The IT section was not built for that new vision, so I was tapped to help make the transition. I decided to introduce Scrum and Agile software development methodologies to the organization. Note that we did not just introduce Scrum to the IT section, but to the whole organization. The way we introduced Scrum is a separate story in itself, so I'll leave this for another blog entry.
For this blog entry, I want to write about the benefits Agency Pi gained from this change effort. We could sum them up to the following:
1. More customer-centered development.
Scrum puts the customer (represented by the Product Owner) in the center of development. Programmers often snubs customers, treating them as clueless clients. The important change here was to convince everyone that the Product Owner (PO) should have more involvement and a strong voice in defining the product, the development timeline and the team priorities.
This is contradictory to traditional project management principles, where it's mostly the PM who decides on the schedule and priorities (in "consultation" with the customer).
2. Improved customer involvement in product development.
The IT section catered to internal customers, usually heads of departments in Agency Pi who were dissatisfied at the inflexibility of the IT staff in responding to change requests. In my observations of the organization, it became obvious that Pi had what I call managementitis.
Managementitis assumes that software developers can easily predict what the customers want and could build a solution with minimal customer collaboration. Managementitis is a flavor of delegation by abdication. That is, after giving instructions, customers can forget about the project and come back at deadline time to see the magical software that the team developed without customer involvement.
To change this mindset, we enforce the requirement that customers should assign a "full-time" product owner (PO) in the project. This PO will make important decisions that contribute to the design of the software. We also require the customers to attend the regular product reviews (we made some mistakes here, but that's for another blog) so there are no surprises.
3. Team mindset that embraces change.
A more difficult challenge was convincing the programmers to welcome changes requested by customers. The developers are used to the waterfall approach -- hammer out all the details in the design phase, get signoff, and build the software.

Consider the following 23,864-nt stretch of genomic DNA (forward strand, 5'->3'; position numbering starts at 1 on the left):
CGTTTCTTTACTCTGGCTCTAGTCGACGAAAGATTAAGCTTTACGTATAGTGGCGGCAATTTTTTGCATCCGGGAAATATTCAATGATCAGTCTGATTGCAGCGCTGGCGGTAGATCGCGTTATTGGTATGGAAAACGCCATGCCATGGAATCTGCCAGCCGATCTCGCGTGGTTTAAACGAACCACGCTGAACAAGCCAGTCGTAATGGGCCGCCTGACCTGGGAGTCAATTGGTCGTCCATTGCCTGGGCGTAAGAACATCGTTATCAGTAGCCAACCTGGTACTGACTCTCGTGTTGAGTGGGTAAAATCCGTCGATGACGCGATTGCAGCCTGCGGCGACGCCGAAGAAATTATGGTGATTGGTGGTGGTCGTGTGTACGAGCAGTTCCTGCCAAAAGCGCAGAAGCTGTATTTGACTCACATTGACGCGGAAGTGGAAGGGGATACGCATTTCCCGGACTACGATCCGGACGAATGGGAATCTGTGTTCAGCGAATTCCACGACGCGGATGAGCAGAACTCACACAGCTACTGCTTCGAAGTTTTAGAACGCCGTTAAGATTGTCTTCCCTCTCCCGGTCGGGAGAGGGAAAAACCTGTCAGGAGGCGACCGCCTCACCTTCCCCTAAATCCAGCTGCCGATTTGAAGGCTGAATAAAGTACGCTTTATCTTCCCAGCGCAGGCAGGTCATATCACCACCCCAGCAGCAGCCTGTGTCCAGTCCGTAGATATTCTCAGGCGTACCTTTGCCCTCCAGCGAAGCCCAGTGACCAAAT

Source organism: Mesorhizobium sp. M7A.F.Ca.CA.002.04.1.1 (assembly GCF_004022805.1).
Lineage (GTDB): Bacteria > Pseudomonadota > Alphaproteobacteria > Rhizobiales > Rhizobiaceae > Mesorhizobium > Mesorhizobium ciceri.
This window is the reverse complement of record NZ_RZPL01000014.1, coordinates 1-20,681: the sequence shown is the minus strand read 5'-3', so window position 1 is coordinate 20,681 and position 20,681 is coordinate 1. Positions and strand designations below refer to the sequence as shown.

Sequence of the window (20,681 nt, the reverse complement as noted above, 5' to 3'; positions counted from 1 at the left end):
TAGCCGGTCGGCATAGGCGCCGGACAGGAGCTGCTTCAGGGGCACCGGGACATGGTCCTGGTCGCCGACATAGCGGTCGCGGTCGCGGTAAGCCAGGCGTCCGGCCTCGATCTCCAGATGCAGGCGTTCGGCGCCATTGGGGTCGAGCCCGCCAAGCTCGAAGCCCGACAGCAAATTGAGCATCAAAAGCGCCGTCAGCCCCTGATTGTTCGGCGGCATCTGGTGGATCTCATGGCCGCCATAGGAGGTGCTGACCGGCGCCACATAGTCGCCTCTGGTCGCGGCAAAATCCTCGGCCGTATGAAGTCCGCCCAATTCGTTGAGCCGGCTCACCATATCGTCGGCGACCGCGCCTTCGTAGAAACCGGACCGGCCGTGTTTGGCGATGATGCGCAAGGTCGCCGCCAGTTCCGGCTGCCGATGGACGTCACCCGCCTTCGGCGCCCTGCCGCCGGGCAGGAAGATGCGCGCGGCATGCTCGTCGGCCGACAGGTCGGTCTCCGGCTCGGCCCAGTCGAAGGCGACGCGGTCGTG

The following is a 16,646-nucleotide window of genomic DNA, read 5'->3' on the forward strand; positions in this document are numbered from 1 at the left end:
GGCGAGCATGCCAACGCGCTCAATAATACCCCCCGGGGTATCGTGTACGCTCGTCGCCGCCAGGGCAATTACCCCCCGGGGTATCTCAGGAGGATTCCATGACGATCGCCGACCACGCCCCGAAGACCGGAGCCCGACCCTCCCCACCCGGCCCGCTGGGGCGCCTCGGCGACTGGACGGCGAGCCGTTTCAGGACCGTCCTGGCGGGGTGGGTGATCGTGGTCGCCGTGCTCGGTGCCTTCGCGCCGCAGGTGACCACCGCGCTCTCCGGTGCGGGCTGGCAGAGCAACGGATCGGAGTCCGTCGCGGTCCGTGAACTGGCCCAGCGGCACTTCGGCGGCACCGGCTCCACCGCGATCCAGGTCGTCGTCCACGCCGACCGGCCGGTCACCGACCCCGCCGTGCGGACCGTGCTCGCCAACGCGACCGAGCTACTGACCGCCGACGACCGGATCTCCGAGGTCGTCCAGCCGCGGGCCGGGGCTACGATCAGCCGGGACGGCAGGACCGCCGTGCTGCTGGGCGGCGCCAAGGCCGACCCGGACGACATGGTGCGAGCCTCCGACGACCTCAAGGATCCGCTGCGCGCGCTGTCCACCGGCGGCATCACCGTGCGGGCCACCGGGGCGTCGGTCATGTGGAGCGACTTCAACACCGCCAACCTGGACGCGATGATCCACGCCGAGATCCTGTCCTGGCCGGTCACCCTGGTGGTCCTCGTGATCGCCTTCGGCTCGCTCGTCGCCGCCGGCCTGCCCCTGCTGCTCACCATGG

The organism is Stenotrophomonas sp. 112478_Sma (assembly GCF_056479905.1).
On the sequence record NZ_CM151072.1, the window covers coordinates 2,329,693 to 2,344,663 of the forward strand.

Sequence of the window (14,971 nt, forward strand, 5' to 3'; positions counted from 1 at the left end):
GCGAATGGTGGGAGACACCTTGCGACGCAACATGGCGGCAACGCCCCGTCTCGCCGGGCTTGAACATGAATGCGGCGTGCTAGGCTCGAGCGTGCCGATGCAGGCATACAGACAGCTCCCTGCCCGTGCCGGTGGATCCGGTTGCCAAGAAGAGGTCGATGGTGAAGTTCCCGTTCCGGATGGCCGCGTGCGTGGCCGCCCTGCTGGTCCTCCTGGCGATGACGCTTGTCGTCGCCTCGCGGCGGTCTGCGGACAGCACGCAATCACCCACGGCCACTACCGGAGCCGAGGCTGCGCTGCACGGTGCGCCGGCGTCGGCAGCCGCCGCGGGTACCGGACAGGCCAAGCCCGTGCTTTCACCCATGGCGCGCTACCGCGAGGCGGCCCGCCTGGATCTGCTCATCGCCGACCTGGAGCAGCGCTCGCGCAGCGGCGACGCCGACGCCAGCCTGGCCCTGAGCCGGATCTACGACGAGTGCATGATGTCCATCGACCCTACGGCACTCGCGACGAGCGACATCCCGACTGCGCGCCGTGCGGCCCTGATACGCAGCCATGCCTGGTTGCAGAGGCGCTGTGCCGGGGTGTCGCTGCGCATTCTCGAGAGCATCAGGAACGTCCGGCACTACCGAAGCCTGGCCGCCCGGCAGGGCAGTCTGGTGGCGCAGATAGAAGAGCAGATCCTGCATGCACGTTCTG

In my experience, this way of building software is inflexible, resulting to programmers who stop listening to customer change requests, and high customer dissatisfaction. I still see this tendency in the programmers, but when I see it resurfacing, I just repeat the message that "Let's accept the reality that our customers will always want to change a feature especially because what we're creating here is new to most of us."
4. More balanced leverage for negotiation between customers and developers.
The old mindset at Agency Pi promoted an adversarial relationship between customer and developer. For example, customers tended to demand unrealistic deadlines and then wanted programmers to commit and be accountable for the results. Sample dialogue:
Manager/customer: "I want this very important database system to support our Program Such-and-Such. I don't know what its features are yet, but I need it next week. You need to bear in mind that since we don't know its features, you should be prepared for changing requirements. But I still need it next week."
Programmer: "Uhm, okay. (Scratching head and wanting to jump out of window.)
You could see where the dialogue above would be headed (hint: "Hell."). And this often happened at Agency Pi. Using Scrum, we started advocating for more customer involvement. More customer involvement through the PO meant giving the PO more insight into the complexity of development. We made the customers see that development was about managing time, effort, cost and quality. Managing time is of course an illusion -- so we simply adjust cost, effort and quality based on the time we have. This is a key paradigm shift that customers and even developers need to understand in Scrum.
To do this, we repeated key messages like "We are now more open to change requests, but please recognize that these changes impact on time and effort" and "We will respond to that request, by adding it to the next sprint -- we assume that you want this prioritized?" or variations of these messages. Many developers hate to repeat themselves. But when you're dealing with deeply embedded organizational behavior, repetition helps.
Moreover, the Scrum approach gives the power of making product decisions back to the customer/PO. This often produces amazing results. Customers are more conscientious in making change requests and are more willing to bargain one feature for a more important change request.
5. Improved customer satisfaction.
Of course, doing all of the above have resulted to better relationships with the customers, and a better grasp of the internal development processes that are happening on the side of the programmers and on the side of customers.
There is now also more dialog happening in the development team, which by the way now includes the customer as part of its members. The programmers feel more empowered because it is clear to them that their participation in decisions is only up to the technical aspect. Issues on prioritization and scheduling are left for the PO to decide.